A couple of weeks ago we started a discussion here about the upcoming “minimum standards” for “manual flying” and “monitoring” that the FAA’s recent IG report (see the last post) has recommended for implementation. Though we don’t know just what the FAA will put in place for standards that their enforcement arm (individual flight inspectors) will be referencing, we are confident that doing a few things now will prepare your operation for the new standards. Better than that—if your operation adopts rigorous principle-based standards now—your operation will be safer, more efficient, and your “automation culture” will be brought to a whole new level.
At the crux of the IG’s report is the gap in proficiency and expertise between automated flight procedures and manual flight procedures, and how this breakdown can be removed as a factor in accidents and incidents. We suggest that agreeing in a preflight brief that “…today let’s try to hand-fly the airplane when we normally would use autoflight…” is not the road to achieving lasting proficiency in manual flying and monitoring. Our experience has shown that durable, resilient, and measurable airmanship practices in advanced cockpits are anchored in the policies and practices of the overall operation. Here are a few examples of what we’re talking about:
- Acknowledging in organizational guidance like SOPs and Flight Manuals when it is expected for crews to operate without autoflight connected (for example, setting weather and workload limits to help crews select the best time to operate without autoflight);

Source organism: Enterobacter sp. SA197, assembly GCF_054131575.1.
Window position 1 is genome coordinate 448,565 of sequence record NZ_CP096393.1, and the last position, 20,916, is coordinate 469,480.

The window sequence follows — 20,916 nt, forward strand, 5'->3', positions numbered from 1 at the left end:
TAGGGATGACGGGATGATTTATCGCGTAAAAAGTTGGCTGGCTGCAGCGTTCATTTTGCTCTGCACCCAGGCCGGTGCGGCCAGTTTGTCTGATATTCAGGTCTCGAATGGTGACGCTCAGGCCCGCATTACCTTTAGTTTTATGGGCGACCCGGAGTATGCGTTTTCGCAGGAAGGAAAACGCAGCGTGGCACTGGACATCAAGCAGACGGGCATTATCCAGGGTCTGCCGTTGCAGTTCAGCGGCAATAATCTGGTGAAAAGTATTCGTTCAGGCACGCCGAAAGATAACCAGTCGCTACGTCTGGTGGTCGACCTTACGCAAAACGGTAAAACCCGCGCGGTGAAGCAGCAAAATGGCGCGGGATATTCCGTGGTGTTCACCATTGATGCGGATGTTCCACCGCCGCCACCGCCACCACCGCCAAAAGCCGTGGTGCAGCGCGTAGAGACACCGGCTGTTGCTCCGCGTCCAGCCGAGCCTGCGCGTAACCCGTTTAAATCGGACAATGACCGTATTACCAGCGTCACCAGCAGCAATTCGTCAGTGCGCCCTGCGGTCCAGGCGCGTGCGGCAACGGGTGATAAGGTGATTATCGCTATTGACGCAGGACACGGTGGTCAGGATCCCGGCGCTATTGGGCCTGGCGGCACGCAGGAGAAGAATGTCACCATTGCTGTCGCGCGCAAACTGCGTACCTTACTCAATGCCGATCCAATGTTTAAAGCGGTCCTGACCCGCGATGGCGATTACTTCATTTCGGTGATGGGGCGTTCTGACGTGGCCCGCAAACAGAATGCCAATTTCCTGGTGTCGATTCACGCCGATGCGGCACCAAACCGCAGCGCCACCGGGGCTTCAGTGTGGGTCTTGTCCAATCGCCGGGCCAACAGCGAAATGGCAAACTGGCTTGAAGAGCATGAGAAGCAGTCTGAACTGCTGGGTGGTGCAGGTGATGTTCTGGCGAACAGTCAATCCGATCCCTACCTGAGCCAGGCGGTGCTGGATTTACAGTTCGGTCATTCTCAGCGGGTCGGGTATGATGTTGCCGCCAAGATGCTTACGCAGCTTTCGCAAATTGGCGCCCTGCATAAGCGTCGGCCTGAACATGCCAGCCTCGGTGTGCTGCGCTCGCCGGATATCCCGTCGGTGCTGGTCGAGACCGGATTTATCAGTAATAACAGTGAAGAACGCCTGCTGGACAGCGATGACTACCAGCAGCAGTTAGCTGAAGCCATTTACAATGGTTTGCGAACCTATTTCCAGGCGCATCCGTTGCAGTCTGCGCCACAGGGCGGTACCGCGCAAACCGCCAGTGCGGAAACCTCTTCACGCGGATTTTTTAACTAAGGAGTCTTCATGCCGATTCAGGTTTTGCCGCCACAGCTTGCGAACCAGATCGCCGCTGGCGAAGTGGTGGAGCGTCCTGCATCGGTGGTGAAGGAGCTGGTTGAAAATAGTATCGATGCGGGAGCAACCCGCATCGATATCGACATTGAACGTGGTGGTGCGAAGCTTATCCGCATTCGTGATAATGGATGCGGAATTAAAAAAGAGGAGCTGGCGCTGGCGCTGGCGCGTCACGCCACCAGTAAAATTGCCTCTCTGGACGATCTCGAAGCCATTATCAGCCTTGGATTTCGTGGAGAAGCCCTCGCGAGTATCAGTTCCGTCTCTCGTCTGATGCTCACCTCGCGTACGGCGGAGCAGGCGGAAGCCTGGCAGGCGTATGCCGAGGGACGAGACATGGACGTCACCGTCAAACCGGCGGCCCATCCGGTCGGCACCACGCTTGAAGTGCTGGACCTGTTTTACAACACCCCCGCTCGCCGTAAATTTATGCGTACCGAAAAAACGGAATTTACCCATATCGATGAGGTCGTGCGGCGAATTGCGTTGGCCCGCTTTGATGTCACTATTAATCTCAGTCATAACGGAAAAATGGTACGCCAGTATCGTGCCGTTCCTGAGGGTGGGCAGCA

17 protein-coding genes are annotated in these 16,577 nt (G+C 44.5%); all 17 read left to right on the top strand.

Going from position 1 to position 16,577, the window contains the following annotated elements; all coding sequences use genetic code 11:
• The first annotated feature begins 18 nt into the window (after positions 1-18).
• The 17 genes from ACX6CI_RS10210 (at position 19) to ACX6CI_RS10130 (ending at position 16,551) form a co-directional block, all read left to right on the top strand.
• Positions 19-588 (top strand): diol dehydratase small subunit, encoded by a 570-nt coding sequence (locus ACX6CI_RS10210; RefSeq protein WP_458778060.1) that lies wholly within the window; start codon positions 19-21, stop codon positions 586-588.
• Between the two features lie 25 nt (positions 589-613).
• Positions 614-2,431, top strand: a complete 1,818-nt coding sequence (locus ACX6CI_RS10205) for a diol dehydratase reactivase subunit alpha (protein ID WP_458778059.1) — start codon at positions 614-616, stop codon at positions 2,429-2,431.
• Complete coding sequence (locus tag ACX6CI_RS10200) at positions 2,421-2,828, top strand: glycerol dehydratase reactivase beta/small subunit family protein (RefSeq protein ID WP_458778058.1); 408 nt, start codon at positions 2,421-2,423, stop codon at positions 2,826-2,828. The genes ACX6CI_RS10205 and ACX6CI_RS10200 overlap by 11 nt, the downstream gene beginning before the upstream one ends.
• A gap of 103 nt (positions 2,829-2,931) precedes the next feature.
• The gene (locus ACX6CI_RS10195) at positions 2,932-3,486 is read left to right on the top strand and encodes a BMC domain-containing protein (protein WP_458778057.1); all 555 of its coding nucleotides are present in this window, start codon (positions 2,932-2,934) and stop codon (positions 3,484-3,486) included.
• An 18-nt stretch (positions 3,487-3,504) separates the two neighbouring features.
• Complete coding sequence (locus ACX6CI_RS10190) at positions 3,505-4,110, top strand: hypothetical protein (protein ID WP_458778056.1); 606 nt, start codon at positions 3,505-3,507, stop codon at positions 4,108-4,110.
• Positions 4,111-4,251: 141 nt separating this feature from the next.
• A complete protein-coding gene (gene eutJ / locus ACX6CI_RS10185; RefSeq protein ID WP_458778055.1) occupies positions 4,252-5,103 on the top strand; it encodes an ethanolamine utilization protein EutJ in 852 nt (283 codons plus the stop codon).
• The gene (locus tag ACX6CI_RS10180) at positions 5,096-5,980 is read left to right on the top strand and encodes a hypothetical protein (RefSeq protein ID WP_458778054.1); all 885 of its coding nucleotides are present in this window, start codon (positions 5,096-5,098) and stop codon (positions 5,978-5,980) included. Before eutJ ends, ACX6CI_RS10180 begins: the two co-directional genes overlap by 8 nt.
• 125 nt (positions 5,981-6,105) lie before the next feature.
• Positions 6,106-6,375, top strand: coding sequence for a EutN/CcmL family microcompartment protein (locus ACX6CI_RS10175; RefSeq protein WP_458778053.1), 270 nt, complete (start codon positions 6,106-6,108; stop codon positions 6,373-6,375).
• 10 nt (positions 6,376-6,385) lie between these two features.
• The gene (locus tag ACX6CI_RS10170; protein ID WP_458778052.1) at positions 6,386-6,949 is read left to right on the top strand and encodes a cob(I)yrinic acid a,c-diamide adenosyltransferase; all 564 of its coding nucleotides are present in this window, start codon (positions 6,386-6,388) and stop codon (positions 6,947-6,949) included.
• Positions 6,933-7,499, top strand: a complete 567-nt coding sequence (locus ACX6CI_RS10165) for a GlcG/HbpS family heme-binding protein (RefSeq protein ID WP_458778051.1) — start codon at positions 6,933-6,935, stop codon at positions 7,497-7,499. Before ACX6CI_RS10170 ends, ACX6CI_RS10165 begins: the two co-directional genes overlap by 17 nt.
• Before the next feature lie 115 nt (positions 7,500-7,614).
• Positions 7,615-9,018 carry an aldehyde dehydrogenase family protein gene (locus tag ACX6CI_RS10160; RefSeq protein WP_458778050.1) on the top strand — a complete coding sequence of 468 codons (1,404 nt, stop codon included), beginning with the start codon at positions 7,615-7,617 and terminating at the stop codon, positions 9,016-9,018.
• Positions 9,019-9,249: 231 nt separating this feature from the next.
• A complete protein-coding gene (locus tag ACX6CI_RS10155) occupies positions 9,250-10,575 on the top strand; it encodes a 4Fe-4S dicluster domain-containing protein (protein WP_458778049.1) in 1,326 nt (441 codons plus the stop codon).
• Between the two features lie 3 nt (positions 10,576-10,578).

- Requiring standardized communication practices for announcing the engagement and disengagement of autopilot, auto throttle and flight guidance systems (not so hard to establish and expect everyone to comply with);
- Prioritizing flight-critical parameters by phase of flight that monitoring pilots must scrutinize, question and resolve with the pilot flying (say, stable approach criteria);
- Address critical 21st-century airmanship principle of monitoring as a whole discipline, from what it is on a psycho-physiological level, to how it looks and sounds like on the flight deck when it’s being done right (we’ve put this all in one dedicated chapter of Automation Airmanship);
There are hundreds more avenues and methods to invigorate your organization’s automation culture; these are just a few that might just make a difference the very next flight leg you fly, and find you ready for inspection when new standards are enforced down the road.
Think about it.
Until our next post, fly safe, and always, fly first
Office of Inspector General. Audit Report: Enhanced FAA Oversight Could Reduce Hazards Associated with Increased Use of Flight Deck Automation. FAA. Report Number: AV-2016-013. January 7, 2016.